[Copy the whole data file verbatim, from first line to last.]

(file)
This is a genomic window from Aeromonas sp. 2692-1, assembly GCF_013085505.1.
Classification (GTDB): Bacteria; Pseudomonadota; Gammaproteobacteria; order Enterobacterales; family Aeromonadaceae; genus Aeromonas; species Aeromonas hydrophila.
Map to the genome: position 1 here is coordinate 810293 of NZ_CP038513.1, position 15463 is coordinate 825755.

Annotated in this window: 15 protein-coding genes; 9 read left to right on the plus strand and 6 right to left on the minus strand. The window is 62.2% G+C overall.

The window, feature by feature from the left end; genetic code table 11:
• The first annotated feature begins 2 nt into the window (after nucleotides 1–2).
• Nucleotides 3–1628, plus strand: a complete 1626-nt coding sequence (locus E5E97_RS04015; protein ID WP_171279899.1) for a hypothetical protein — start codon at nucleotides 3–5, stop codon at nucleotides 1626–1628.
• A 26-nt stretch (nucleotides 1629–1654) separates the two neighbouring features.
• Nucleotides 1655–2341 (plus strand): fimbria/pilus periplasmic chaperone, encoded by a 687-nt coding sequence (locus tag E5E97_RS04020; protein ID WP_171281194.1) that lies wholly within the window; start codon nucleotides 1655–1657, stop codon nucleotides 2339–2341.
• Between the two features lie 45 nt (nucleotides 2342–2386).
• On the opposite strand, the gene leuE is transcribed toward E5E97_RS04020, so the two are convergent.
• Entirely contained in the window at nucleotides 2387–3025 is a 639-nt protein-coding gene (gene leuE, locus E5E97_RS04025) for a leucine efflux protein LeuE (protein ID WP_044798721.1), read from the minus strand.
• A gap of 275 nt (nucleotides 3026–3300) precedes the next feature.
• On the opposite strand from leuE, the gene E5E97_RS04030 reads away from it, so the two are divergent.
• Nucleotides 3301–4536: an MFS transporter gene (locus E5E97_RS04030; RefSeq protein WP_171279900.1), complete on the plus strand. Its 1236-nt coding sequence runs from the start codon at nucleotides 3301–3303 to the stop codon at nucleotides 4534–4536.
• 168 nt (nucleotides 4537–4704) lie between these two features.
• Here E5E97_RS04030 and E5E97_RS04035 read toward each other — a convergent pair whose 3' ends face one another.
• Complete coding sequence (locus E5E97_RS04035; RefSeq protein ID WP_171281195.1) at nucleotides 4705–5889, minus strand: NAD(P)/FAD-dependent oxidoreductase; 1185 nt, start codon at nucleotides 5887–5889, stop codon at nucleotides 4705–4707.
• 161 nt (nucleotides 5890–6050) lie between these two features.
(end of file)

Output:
This is a genomic window from Aeromonas sp. 2692-1, assembly GCF_013085505.1.
Classification (GTDB): Bacteria; Pseudomonadota; Gammaproteobacteria; order Enterobacterales; family Aeromonadaceae; genus Aeromonas; species Aeromonas hydrophila.
Map to the genome: position 1 here is coordinate 810293 of NZ_CP038513.1, position 15463 is coordinate 825755.

Annotated in this window: 15 protein-coding genes; 9 read left to right on the plus strand and 6 right to left on the minus strand. The window is 62.2% G+C overall.

The window, feature by feature from the left end; genetic code table 11:
• The first annotated feature begins 2 nt into the window (after nucleotides 1–2).
• Nucleotides 3–1628, plus strand: a complete 1626-nt coding sequence (locus E5E97_RS04015; protein ID WP_171279899.1) for a hypothetical protein — start codon at nucleotides 3–5, stop codon at nucleotides 1626–1628.
• A 26-nt stretch (nucleotides 1629–1654) separates the two neighbouring features.
• Nucleotides 1655–2341 (plus strand): fimbria/pilus periplasmic chaperone, encoded by a 687-nt coding sequence (locus tag E5E97_RS04020; protein ID WP_171281194.1) that lies wholly within the window; start codon nucleotides 1655–1657, stop codon nucleotides 2339–2341.
• Between the two features lie 45 nt (nucleotides 2342–2386).
• On the opposite strand, the gene leuE is transcribed toward E5E97_RS04020, so the two are convergent.
• Entirely contained in the window at nucleotides 2387–3025 is a 639-nt protein-coding gene (gene leuE, locus E5E97_RS04025) for a leucine efflux protein LeuE (protein ID WP_044798721.1), read from the minus strand.
• A gap of 275 nt (nucleotides 3026–3300) precedes the next feature.
• On the opposite strand from leuE, the gene E5E97_RS04030 reads away from it, so the two are divergent.
• Nucleotides 3301–4536: an MFS transporter gene (locus E5E97_RS04030; RefSeq protein WP_171279900.1), complete on the plus strand. Its 1236-nt coding sequence runs from the start codon at nucleotides 3301–3303 to the stop codon at nucleotides 4534–4536.
• 168 nt (nucleotides 4537–4704) lie between these two features.
• Here E5E97_RS04030 and E5E97_RS04035 read toward each other — a convergent pair whose 3' ends face one another.
• Complete coding sequence (locus E5E97_RS04035; RefSeq protein ID WP_171281195.1) at nucleotides 4705–5889, minus strand: NAD(P)/FAD-dependent oxidoreductase; 1185 nt, start codon at nucleotides 5887–5889, stop codon at nucleotides 4705–4707.
• 161 nt (nucleotides 5890–6050) lie between these two features.